Sunday, November 24, 2019

A New Diagnosis... and Hope

I have mentioned my daughter on this blog several times.  I have several mental and physical issues that I deal with... my daughter has more.  She has fibromyalgia, dysautonomia, generalized anxiety disorder, major depressive disorder, and has a few addictions.  This semester at school has just about taken her out.  It has been very difficult for her to deal with, to say the least.  But Friday something happened to give us hope...

Her old rheumatologist was a wonderful woman and we are thankful for her helping us figure out what was going on.  However, she is pretty old-school and has resigned herself to saying that there's nothing that can be done for the pain of fibromyalgia, except for narcotics, which she won't give to a young person, especially one with a history of addiction.

This all makes sense but when my daughter is in so much pain she can't make it to class AGAIN, I always have to wonder if there is the possibility of something else out there that could help her.

Well, after the debacle of trying to make it through this semester, I became determined to find someone who could at least attempt some type of intervention for her pain. I asked around for recommendations (and was pretty discouraged by hearing that most people weren't getting help).  However, there were a few doctors that I heard about that I thought we could try.

The first one not only seemed promising, he was in my area of town.  So we did all of the work to get a referral sent to him by her primary and then we tried to make an appointment.  Many messages were left before we finally found out they don't even treat fibromyalgia.  So it was back to square one.

Another round of trying to figure out which doctor we wanted to try.  I settled on one, made sure insurance covered his office, and then got another referral.  Most rheumatologists have a several month wait for an initial appointment, so I wasn't holding my breath that she would be seen before the end of the year.  I was wrong.

My initial call for an appointment was I think last Tuesday.  I about fell out of my chair when I heard the receptionist say that someone had canceled and there was an appointment available this past Friday.  WHAT?!  I was so excited.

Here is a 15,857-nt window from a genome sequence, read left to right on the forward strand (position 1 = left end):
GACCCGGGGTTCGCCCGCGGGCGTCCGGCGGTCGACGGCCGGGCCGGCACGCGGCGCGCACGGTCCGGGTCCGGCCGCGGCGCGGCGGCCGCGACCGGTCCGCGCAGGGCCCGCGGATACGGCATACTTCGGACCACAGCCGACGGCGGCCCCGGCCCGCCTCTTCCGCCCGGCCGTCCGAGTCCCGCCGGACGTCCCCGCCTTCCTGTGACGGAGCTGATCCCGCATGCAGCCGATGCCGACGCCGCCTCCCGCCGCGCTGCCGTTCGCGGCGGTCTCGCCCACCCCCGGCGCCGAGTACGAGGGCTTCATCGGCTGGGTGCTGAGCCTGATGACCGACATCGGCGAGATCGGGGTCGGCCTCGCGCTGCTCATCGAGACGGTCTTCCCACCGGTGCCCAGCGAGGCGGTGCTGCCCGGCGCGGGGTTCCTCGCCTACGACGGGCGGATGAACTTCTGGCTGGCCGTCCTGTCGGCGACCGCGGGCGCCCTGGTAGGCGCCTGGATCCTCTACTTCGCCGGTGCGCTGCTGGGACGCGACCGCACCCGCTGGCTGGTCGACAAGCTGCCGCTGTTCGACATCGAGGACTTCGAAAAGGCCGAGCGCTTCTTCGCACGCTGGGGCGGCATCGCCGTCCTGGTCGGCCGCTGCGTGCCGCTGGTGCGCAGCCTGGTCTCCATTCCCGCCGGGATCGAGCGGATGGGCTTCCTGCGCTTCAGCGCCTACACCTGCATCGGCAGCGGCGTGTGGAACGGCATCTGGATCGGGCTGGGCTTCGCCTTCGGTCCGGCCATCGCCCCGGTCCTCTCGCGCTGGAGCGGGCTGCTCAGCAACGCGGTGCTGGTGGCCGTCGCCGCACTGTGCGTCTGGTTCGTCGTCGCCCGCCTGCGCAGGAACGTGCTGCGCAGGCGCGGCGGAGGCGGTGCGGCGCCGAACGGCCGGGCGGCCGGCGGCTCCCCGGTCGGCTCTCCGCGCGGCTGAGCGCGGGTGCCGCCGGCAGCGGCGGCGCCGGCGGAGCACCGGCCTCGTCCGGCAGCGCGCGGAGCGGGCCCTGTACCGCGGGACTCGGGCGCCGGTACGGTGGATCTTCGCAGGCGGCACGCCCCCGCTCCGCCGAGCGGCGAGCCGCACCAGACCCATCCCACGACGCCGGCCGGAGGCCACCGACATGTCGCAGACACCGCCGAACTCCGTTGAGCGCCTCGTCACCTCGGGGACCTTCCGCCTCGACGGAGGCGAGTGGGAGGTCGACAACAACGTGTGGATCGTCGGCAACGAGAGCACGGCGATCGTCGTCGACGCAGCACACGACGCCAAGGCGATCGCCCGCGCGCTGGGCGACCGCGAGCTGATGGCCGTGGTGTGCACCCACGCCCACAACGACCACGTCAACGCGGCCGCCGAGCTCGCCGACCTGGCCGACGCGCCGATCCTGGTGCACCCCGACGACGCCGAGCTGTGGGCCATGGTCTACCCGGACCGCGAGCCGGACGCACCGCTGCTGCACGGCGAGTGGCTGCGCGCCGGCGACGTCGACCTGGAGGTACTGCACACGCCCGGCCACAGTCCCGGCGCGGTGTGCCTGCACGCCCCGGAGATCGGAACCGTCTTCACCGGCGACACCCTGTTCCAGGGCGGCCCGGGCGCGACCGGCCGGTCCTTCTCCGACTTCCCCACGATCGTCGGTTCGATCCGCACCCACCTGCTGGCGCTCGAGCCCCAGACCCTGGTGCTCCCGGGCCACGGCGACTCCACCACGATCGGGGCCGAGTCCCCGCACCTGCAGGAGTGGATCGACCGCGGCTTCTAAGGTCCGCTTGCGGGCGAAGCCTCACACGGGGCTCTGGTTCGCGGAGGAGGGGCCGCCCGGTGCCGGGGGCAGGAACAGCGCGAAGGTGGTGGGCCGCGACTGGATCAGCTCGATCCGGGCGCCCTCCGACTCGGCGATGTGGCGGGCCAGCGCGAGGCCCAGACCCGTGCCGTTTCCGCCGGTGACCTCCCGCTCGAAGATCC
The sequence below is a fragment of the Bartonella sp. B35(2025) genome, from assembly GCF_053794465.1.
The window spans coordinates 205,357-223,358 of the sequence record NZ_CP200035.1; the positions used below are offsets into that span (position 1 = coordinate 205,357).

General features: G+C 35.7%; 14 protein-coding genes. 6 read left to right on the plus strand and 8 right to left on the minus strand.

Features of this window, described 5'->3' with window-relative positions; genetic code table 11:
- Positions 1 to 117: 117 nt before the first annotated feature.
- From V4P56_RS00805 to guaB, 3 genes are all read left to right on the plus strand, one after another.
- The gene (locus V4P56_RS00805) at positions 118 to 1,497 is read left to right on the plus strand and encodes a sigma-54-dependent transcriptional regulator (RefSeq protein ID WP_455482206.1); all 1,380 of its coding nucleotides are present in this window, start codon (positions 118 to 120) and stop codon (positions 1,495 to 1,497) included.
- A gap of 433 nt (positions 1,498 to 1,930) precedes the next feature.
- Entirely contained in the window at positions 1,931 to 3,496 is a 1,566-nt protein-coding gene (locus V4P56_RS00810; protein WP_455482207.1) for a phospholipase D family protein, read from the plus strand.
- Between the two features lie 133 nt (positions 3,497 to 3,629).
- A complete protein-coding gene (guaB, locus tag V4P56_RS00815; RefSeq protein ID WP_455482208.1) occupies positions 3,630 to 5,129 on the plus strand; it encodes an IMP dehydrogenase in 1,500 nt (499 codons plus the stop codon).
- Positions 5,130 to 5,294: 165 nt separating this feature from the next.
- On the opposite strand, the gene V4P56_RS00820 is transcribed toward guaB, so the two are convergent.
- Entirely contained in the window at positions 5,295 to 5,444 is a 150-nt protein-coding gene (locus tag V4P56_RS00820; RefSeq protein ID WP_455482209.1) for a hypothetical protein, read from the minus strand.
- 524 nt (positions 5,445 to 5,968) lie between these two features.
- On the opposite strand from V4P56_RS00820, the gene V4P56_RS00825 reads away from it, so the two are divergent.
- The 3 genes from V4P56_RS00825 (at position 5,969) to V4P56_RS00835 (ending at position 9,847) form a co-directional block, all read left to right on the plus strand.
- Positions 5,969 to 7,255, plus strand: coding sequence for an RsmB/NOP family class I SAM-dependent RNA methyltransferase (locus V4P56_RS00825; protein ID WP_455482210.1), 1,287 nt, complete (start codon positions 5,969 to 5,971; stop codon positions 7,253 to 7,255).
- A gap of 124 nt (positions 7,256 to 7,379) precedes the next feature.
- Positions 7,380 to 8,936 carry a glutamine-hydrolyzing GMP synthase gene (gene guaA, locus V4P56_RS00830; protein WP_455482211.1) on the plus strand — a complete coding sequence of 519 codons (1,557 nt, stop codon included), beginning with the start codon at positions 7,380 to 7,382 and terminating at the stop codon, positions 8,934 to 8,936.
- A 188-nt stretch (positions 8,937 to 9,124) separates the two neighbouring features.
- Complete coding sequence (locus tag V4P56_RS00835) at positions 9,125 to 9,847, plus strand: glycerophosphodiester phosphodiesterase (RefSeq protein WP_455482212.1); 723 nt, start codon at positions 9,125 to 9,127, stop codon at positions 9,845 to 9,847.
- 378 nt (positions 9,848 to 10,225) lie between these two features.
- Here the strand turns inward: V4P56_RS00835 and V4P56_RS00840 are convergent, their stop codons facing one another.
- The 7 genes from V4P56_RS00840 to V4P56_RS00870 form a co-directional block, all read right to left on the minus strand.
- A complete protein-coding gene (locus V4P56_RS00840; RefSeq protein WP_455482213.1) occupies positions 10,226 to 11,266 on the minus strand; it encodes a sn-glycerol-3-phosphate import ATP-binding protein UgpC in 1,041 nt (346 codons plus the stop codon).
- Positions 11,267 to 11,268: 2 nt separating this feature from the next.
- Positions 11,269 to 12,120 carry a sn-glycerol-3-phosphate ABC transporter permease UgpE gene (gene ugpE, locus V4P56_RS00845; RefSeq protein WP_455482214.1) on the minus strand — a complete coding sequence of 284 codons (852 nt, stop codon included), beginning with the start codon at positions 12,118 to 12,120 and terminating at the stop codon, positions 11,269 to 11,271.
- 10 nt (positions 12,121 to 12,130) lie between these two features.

It was a relatively early morning appointment, which is really hard for my daughter right now, but I told her I would drive so that all she had to do was get up and put clothes on and stumble to the car.  So Friday morning arrived and we left.

It was hard to find the office and it had been there awhile - it had that tired look about it.  On the surface, I wondered if this was the best choice.  But then my daughter noticed some of his awards - things like "Best Doctor in 20..."  He had received many.  I again had hope that maybe this could be good.

My daughter went back for vitals but then came back out into the waiting room.  I had read some reviews and they all said the wait was long but was worth it, so I was prepared for that.  It was long - but oh, it was so worth it.

We finally got back to a room and the doctor came in.  He was older and seemed nice.  He sat down at the desk in the room and started asking my daughter questions.  It wasn't like an interrogation - more like a get-to-know-you kind of thing - but the questions seemed pretty random.  He never mentioned her current conditions or asked about her pain. 

After maybe 3-5 of these seemingly random questions, he opened a desk drawer and rifled through some papers.  He pulled one out and handed it to us to read.  It was a condition neither of us had ever heard of and a list of symptoms/associated diseases. 

He went back to asking questions but we could see he was asking about the items on the list.  She either had almost every item or had something similar.  It was so strange because many of them didn't seem to be related.

So she has a new diagnosis: "Joint Hypermobility Syndrome".  It really doesn't tell us much as far as treatment goes, but it's interesting how all of these unrelated aspects of her health actually go together.

So that was interesting but the information given really didn't tell us what could be done to help her go back to school without major pain. 

Then he said the words we both had been wanting to hear but didn't think we ever would... "I have something that should help."

I almost fell out of my chair.  What?!  There's a medicine that will actually help her?  While he talked I didn't know what to do - part of me wanted to cry with relief, another part wanted to shout, another wanted to get up and dance.  I ended up just sitting there with tears in my eyes, listening.

He explained that there's a non-narcotic pain reliever that works for those with fibromyalgia at really low doses for some reason.  It is a compounded medicine so insurance won't cover it, but it's not that expensive.  Most big chain pharmacies don't compound medicines but thankfully the local one we use does.

We weren't able to get the prescription turned in until the end of the day Friday and they don't do compounding on Saturday so tomorrow is the earliest we can pick it up.  Over the weekend, the doubts began... what if it works for most people with fibromyalgia but not with her?  But I worked really hard to quelch those doubts and hope.  It will take a few weeks because you start on a low dosage and move up, but maybe, just maybe, it'll work and she'll start to be able to actually live without pain.




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